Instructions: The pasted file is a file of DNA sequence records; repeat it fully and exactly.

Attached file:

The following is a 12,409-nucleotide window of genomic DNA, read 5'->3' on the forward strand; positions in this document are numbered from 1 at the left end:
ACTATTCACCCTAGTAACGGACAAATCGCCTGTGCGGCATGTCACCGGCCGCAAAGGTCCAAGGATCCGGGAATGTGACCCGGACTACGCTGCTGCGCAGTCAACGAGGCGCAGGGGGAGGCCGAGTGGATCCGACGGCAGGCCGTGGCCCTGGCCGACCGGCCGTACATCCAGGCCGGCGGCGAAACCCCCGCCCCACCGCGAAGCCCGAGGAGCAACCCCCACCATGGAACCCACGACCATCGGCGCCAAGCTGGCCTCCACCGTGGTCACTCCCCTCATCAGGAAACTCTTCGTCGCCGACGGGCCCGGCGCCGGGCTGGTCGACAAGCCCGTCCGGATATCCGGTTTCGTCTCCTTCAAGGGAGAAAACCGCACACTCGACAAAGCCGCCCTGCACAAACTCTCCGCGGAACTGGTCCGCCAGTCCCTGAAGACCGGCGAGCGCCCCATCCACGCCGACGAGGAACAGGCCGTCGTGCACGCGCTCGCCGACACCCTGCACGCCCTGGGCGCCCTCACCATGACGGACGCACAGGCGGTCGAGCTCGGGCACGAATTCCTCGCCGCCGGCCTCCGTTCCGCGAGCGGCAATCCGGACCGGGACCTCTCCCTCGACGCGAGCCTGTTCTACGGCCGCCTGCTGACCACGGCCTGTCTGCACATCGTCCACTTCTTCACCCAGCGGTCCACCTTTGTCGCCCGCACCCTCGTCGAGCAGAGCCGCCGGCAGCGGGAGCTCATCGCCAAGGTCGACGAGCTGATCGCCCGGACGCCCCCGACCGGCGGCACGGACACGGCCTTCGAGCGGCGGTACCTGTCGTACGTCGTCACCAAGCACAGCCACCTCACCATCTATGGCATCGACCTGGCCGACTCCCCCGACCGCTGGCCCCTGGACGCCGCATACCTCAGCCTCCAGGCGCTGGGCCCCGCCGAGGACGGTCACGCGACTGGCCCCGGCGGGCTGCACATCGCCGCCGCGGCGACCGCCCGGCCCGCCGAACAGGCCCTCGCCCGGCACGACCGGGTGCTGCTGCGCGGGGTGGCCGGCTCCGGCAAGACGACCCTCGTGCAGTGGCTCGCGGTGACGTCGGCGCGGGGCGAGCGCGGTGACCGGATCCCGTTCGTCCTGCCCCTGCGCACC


The following is a 12,409-nucleotide window of genomic DNA, read 5'->3' on the forward strand; positions in this document are numbered from 1 at the left end:
ACTATTCACCCTAGTAACGGACAAATCGCCTGTGCGGCATGTCACCGGCCGCAAAGGTCCAAGGATCCGGGAATGTGACCCGGACTACGCTGCTGCGCAGTCAACGAGGCGCAGGGGGAGGCCGAGTGGATCCGACGGCAGGCCGTGGCCCTGGCCGACCGGCCGTACATCCAGGCCGGCGGCGAAACCCCCGCCCCACCGCGAAGCCCGAGGAGCAACCCCCACCATGGAACCCACGACCATCGGCGCCAAGCTGGCCTCCACCGTGGTCACTCCCCTCATCAGGAAACTCTTCGTCGCCGACGGGCCCGGCGCCGGGCTGGTCGACAAGCCCGTCCGGATATCCGGTTTCGTCTCCTTCAAGGGAGAAAACCGCACACTCGACAAAGCCGCCCTGCACAAACTCTCCGCGGAACTGGTCCGCCAGTCCCTGAAGACCGGCGAGCGCCCCATCCACGCCGACGAGGAACAGGCCGTCGTGCACGCGCTCGCCGACACCCTGCACGCCCTGGGCGCCCTCACCATGACGGACGCACAGGCGGTCGAGCTCGGGCACGAATTCCTCGCCGCCGGCCTCCGTTCCGCGAGCGGCAATCCGGACCGGGACCTCTCCCTCGACGCGAGCCTGTTCTACGGCCGCCTGCTGACCACGGCCTGTCTGCACATCGTCCACTTCTTCACCCAGCGGTCCACCTTTGTCGCCCGCACCCTCGTCGAGCAGAGCCGCCGGCAGCGGGAGCTCATCGCCAAGGTCGACGAGCTGATCGCCCGGACGCCCCCGACCGGCGGCACGGACACGGCCTTCGAGCGGCGGTACCTGTCGTACGTCGTCACCAAGCACAGCCACCTCACCATCTATGGCATCGACCTGGCCGACTCCCCCGACCGCTGGCCCCTGGACGCCGCATACCTCAGCCTCCAGGCGCTGGGCCCCGCCGAGGACGGTCACGCGACTGGCCCCGGCGGGCTGCACATCGCCGCCGCGGCGACCGCCCGGCCCGCCGAACAGGCCCTCGCCCGGCACGACCGGGTGCTGCTGCGCGGGGTGGCCGGCTCCGGCAAGACGACCCTCGTGCAGTGGCTCGCGGTGACGTCGGCGCGGGGCGAGCGCGGTGACCGGATCCCGTTCGTCCTGCCCCTGCGCACC